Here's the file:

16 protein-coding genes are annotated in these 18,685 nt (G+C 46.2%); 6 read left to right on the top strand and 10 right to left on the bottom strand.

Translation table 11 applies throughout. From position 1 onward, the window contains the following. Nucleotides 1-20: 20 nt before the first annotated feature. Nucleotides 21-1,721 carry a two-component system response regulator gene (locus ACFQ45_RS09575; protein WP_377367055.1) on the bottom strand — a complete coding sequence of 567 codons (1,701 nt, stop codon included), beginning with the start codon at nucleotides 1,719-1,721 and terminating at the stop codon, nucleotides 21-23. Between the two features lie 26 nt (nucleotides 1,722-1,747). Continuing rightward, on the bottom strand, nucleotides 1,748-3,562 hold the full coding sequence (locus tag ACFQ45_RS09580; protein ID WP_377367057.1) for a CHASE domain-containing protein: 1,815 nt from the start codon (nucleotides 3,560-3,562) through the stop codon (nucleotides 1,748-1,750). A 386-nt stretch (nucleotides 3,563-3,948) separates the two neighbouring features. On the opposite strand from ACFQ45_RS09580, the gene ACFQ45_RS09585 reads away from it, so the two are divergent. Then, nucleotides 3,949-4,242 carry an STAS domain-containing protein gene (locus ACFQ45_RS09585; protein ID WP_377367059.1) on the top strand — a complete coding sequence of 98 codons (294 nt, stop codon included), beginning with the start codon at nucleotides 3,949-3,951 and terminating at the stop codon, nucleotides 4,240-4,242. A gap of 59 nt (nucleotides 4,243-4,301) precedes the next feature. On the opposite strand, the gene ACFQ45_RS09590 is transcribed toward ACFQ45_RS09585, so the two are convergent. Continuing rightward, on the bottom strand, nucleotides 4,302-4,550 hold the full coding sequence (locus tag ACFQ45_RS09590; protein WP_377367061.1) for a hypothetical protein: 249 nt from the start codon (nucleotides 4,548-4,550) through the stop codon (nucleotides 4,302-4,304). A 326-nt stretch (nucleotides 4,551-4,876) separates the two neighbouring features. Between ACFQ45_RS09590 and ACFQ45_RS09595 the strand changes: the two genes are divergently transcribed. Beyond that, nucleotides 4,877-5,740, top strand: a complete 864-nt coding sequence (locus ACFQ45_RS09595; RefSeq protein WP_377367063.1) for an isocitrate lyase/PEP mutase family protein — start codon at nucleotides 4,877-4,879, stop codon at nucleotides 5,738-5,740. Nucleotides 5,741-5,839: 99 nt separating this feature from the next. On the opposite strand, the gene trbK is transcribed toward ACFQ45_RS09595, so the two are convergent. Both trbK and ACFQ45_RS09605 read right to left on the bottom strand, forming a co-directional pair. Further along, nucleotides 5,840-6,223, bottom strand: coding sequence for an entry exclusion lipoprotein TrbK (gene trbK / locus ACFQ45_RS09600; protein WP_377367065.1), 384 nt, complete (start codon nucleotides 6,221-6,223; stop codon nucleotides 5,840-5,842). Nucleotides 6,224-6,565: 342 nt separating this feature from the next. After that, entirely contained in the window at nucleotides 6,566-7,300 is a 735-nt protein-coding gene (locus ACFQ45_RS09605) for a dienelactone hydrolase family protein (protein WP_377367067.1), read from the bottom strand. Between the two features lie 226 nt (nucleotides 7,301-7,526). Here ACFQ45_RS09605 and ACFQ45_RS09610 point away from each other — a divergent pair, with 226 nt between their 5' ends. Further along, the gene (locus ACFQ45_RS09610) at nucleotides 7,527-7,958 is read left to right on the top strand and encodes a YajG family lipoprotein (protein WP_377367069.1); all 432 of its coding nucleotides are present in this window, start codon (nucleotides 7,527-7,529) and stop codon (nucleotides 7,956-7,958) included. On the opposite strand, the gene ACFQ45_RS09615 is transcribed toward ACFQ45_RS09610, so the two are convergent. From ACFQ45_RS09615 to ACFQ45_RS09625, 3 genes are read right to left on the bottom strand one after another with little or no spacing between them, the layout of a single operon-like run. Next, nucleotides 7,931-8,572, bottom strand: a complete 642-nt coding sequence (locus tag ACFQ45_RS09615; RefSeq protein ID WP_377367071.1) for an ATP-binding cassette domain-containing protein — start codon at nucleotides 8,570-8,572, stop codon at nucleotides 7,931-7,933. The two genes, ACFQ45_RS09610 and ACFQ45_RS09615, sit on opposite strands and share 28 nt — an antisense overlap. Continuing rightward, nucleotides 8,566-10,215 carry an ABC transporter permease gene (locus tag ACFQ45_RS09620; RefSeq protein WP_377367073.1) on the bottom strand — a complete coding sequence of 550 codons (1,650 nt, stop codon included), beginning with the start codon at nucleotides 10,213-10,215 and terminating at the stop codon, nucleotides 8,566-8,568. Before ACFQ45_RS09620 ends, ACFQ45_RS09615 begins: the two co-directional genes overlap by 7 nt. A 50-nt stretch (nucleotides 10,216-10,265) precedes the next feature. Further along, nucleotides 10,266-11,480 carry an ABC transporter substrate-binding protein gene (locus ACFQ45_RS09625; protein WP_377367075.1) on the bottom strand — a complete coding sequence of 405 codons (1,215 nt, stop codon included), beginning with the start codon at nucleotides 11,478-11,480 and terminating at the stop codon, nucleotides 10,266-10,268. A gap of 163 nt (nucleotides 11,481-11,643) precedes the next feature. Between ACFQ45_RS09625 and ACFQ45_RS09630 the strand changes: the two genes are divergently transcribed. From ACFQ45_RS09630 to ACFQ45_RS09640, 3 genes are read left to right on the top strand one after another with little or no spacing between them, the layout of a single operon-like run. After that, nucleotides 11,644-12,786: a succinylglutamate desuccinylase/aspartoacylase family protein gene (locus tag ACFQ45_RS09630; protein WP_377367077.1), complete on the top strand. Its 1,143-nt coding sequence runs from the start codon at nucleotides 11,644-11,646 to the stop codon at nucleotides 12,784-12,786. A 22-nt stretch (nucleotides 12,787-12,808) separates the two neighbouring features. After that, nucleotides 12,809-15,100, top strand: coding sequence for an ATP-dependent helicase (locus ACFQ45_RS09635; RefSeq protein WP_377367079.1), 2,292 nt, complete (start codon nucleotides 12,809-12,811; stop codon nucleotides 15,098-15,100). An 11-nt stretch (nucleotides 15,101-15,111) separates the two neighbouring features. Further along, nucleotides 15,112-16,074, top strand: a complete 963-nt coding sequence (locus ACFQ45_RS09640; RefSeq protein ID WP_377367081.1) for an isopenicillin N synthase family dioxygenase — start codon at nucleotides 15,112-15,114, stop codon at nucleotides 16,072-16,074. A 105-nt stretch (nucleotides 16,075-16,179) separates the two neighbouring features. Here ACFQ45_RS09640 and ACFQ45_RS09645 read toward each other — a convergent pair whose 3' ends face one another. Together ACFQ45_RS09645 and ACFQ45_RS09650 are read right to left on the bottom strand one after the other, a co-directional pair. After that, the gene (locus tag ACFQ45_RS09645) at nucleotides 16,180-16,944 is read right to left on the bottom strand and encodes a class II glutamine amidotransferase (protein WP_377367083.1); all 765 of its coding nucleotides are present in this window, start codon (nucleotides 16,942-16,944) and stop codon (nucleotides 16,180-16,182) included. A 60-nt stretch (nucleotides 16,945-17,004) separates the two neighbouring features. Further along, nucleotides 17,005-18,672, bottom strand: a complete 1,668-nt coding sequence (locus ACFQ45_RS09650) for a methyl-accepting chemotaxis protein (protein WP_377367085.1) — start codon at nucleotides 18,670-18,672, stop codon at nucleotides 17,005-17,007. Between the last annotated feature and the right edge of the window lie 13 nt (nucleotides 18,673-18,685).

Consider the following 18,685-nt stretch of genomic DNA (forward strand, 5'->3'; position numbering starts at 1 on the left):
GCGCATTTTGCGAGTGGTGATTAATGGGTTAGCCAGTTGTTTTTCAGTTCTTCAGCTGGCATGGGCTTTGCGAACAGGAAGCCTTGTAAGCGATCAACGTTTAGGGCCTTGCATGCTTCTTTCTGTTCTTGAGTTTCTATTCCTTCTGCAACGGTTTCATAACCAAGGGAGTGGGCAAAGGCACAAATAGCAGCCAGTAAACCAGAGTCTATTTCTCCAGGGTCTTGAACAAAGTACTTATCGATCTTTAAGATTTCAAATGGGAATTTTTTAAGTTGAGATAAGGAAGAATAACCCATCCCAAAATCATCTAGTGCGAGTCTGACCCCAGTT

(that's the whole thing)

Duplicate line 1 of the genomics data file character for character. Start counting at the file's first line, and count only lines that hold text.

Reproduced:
16 protein-coding genes are annotated in these 18,685 nt (G+C 46.2%); 6 read left to right on the top strand and 10 right to left on the bottom strand.